The detergent compositions according to the invention can have any of the usual physical forms for such compositions, such as powders, beads, flakes, bars, tablets, noodles, liquids, pastes and the like. The detergent compositions or laundry additives are manufactured and used in the conventional way, for instance, in the case of powdered detergent compositions they can be made by spray-drying aqueous suspensions of the detergent components or by spray-mixing processes.

The anti-soiling laundry detergent compositions of the present invention may be used to treat a wide variety of fabrics made exclusively from synthetic polymer materials as well as blends of natural and synthetic fibers and also natural fibers rendered hydrophobic by finishing agents. Examples of synthetic fibers which may be successfully treated in the practice of the present invention include those made with polyamide, acrylic, polyolefin and polyester fibers, such as Nylon or Acrilan and an acrylonitrile such as Orlon. Blends of natural and synthetic fibers which may be successfully treated with the resins of the present invention include fabrics containing 50% polyester/50% cotton, 65% polyester/35% cotton, etc. Cellulose fibers such as viscose, regenerated cellulose, etc., also may be combined with cellulosic fibers. The present detergent compositions are most effective on fabrics of pure polyester and blends of polyester and cotton with a permanent press finish; although they may also be applied to natural fibers such as linen, wool, cotton and silk, if desired.

In practice the present invention involves intimately mixing the vinyl caprolactam resin or vinyl caprolactam resin mixture into a dry formulation, concentrate or aqueous washing solution of the detergent formulation. The fabric is then introduced into the solution and washed at a temperature close to, or preferably above the resin cloud point whereupon the resin, having greater affinity for the fabric, precipitates out of solution and deposits onto the surface of the fabric as an oil resistant shield or coating which guards against future soiling with oily materials. Since the present resin is more hydrophilic than the textile, and since it possesses limited solubility in aqueous solutions under laundering conditions, it is readily deposited onto the surface of the fabric where it is allowed to dry to an oil resistant shield. In these applications, the resin of the present invention also provides brightening effects for the fabrics so treated.

Suitable washing temperatures for utilization of the present laundry detergent compositions include a temperature between about 80 F. and about 150 F., preferably between about 95 F. and about 120 F. The pH of the initial washing solution is generally maintained between about 6 and about 12.5.

Having generally described the invention reference is now had to the following examples which set forth preferred embodiments of the invention. It is to be understood, however, that the scope of the invention embraces many modifications and variations which will become apparent from the foregoing description and disclosure and from the embodiments provided by the Examples.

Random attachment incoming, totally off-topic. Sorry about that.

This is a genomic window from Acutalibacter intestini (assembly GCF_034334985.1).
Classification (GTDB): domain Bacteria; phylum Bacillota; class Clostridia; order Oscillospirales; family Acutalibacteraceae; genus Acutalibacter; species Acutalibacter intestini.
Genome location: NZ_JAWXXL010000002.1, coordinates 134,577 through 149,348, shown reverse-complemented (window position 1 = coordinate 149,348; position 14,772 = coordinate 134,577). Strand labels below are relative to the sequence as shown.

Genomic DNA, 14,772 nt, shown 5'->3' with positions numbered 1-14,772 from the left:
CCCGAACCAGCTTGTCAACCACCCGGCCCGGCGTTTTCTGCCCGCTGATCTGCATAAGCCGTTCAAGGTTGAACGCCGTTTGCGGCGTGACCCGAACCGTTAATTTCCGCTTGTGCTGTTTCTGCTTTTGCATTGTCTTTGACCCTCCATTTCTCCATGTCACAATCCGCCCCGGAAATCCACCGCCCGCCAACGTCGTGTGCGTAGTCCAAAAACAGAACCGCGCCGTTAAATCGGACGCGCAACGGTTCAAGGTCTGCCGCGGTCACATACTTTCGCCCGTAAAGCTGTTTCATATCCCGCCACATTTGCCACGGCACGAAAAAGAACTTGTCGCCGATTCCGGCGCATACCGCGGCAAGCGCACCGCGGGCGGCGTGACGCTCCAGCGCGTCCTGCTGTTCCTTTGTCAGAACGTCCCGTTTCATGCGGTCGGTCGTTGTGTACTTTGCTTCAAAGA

EXAMPLES 1-5

The present vinyl caprolactam homopolymer and vinyl-e-caprolactam copolymers, in the proportions noted below were prepared by introducing a 45% ethanol solution of the monomers in the indicated proportions into a one liter, 4-neck round bottom glass flask which contains 0.04% of VAZO 52 (2,2'-azobis (2,4-dimethylpentane nitrile) as a catalyst. The reaction mixtures were stirred to maintain homogeneous conditions and polymerization was carried out under atmospheric pressure over a period of 12 hours with addition of catalyst to maintain 0.03% concentration. The reactions were initiated and allowed to run for the first 6 hours at 50 C., after which time the temperature was raised to 80 C. for the remaining 6 hours. In all cases the resinous products were obtained in at least 98% yield. The products were recovered and 0.25% aqueous solutions were prepared. These solutions, simulating dilution in a washing or laundering operation, were tested for clear/cloud point. The results of these tests, along with a leading soil release agent, METHOCEL, are reported as follows.

______________________________________EX-                        CLEAR/CLOUDAM-                        POINT OF PRO-PLE  VCPL RESIN            DUCT SOLUTION______________________________________1    VCPL/VP/DMAEMA (80/15/5)                      35-37 C.2    VCPL/VP/DMAEMA (60/35/5)                      42-44 C.3    VCPL/VP/DMAEMA (47.5/47.5/5)                      47-51 C.4    VCPL/VP/DMAEMA (71/24/5)                      37-40 C.5    VCPL homopolymer        33 C.METHOCEL E4M (Supplied by Dow                  58-61 C.Chemical Co.)______________________________________
EXAMPLE 6

The product of Example 1 was mixed with hydroxypropyl methyl cellulose (METHOCEL E4M) to form a 50/50 resinous mixture. A 0.25% aqueous solution of this product was found to have a clear/cloud point of 36-39 C. It was unexpected to find that dilution of METHOCEL by 50% with the present soil release agent resulted in such a significant decrease in cloud point. Further dilution to form a 25/75% mixture of Example 1 resin METHOCEL resulted in a similar clear/cloud point.

EXAMPLES 7 THROUGH 14

Polyester and 65/35 cotton/polyester, permanent press, swatches (44 inches) as noted in Table I, were individually washed in a 4 pot Terg-O-Tometer (100 rpm) with a detergent having the following composition:

______________________________________COMPONENT          WEIGHT %______________________________________Sodium Carbonate   39.91Igepal CO--630*     8.55Sodium Silicate (2.4 ratio)               3.56Sodium Sulfate (anhy.)              47.98______________________________________

To the above composition, 0.1% (solids, basis detergent formulation) of a soil release agent noted on Table I was added.